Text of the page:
169. Shanti

    What is the difference between this cake and your ‘Double Chocolate Layer Cake?’ Which one would taste better with the chocolate ganache? Is the only difference that this one is more stable/firm?

  170. EmmaZ

    Hi Deb, the trial was a resounding success with hubby and best friend. I made the butter cream and put raspberry jam on each side and then filled the butter cream with blackberries. Yummy. I’m starting to bake the real thing this week and luckily BF has freezer space cause I don’t! Emma

  171. Kristin G

    Hi, Deb… I am baking a wedding cake as we speak, and your blog post here has given me inspiration not to freak out… ok I am freaking out a little bit, but if I wasn’t that would be a larger concern! I have baked both the vanilla buttermilk and the chocolate butter cake recipes from Sky High in the last year (thanks for the book suggestion!) and these are the ones I am using for the cake. So far so good! Oh, I definitely reiterate others who posted about the freezer. I am very impressed that you were able to clear it out. I cannot say the same…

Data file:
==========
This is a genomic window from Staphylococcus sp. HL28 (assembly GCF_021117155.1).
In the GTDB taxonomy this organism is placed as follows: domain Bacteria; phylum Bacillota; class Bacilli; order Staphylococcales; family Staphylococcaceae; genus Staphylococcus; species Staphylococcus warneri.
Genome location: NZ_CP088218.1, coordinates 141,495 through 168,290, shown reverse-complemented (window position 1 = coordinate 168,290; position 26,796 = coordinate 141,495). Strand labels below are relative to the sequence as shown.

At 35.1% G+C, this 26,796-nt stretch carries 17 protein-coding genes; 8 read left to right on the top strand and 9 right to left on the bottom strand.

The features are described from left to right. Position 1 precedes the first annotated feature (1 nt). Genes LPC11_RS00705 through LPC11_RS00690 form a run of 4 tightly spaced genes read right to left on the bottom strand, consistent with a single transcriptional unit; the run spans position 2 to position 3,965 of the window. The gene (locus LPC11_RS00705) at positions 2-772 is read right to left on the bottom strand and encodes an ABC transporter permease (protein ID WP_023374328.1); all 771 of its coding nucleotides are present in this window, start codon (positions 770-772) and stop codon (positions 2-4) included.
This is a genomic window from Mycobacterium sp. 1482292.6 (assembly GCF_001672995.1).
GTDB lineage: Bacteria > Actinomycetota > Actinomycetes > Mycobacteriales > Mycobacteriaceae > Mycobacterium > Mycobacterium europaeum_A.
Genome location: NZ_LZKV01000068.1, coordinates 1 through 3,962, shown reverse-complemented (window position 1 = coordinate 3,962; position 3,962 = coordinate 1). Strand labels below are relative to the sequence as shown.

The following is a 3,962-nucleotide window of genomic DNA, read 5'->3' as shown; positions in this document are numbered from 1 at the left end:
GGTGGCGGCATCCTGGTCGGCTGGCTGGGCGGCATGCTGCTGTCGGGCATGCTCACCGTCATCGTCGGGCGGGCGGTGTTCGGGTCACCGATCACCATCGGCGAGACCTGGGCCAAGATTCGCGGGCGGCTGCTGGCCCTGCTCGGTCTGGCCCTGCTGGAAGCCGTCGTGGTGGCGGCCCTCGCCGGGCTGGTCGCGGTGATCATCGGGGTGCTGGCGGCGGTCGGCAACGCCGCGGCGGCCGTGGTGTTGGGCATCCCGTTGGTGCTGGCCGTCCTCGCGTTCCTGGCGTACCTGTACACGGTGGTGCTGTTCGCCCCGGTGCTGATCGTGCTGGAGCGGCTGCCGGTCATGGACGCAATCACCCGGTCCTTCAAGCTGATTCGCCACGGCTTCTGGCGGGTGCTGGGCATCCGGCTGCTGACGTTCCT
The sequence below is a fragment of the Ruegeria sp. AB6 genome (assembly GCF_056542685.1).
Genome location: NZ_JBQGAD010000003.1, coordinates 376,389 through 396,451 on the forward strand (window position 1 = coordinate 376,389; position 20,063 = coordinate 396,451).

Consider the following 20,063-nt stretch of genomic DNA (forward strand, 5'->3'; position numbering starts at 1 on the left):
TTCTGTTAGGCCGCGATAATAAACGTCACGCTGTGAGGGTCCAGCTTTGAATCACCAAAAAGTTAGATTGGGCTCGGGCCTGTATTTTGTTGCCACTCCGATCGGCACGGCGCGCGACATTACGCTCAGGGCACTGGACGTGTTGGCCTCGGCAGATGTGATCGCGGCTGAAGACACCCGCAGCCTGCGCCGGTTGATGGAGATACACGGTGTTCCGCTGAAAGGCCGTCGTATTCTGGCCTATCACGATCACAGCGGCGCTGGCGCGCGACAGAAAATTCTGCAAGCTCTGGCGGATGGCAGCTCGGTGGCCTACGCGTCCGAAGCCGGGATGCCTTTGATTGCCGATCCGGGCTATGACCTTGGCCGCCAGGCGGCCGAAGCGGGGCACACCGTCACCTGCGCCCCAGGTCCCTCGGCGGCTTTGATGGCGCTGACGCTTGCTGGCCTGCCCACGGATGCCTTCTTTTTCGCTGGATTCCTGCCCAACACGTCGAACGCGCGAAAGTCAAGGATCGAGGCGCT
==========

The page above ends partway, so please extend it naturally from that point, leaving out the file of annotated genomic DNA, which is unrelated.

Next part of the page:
172. Caetie

    I made this yesterday and baked in a 12-cup bundt pan, which turned out awesome. I scaled back the sugar to 2 cups total (not on purpose, just ran out), and I really liked the subtle sweetness. Took almost exactly 1 hour at 325 in the bundt pan.

    Cake was very buttery, delicious. Looked like it would hold up well as part of a layer cake. Next time will fleck my batter with lemon zest…

  173. Reine

    Hi Deb..I love your blog and could spend all day perusing it..unfortunately I have 2 small daughters who seem to get in the way of that.By the way your son is a bobbydazzler..gorgeous!

    Anyway down to the cooking business..I have offered to bake cake for my brother’s wedding in August.I’m half excited and half terrified since I am basing this on a couple of wonky childrens’ birthday cakes.

    I haven’t managed to read all the comment so far but I wonder if you could throw a bit of advice my way..I think his bride would prefer cupcakes rather than a tiered version but if I have to make this ahead of time is tiered really the only way to go(frankly till I read your ‘blow by blow’ account I thought you just plonked 3 cakes on top of wrong I was)as cupcakes would dry out?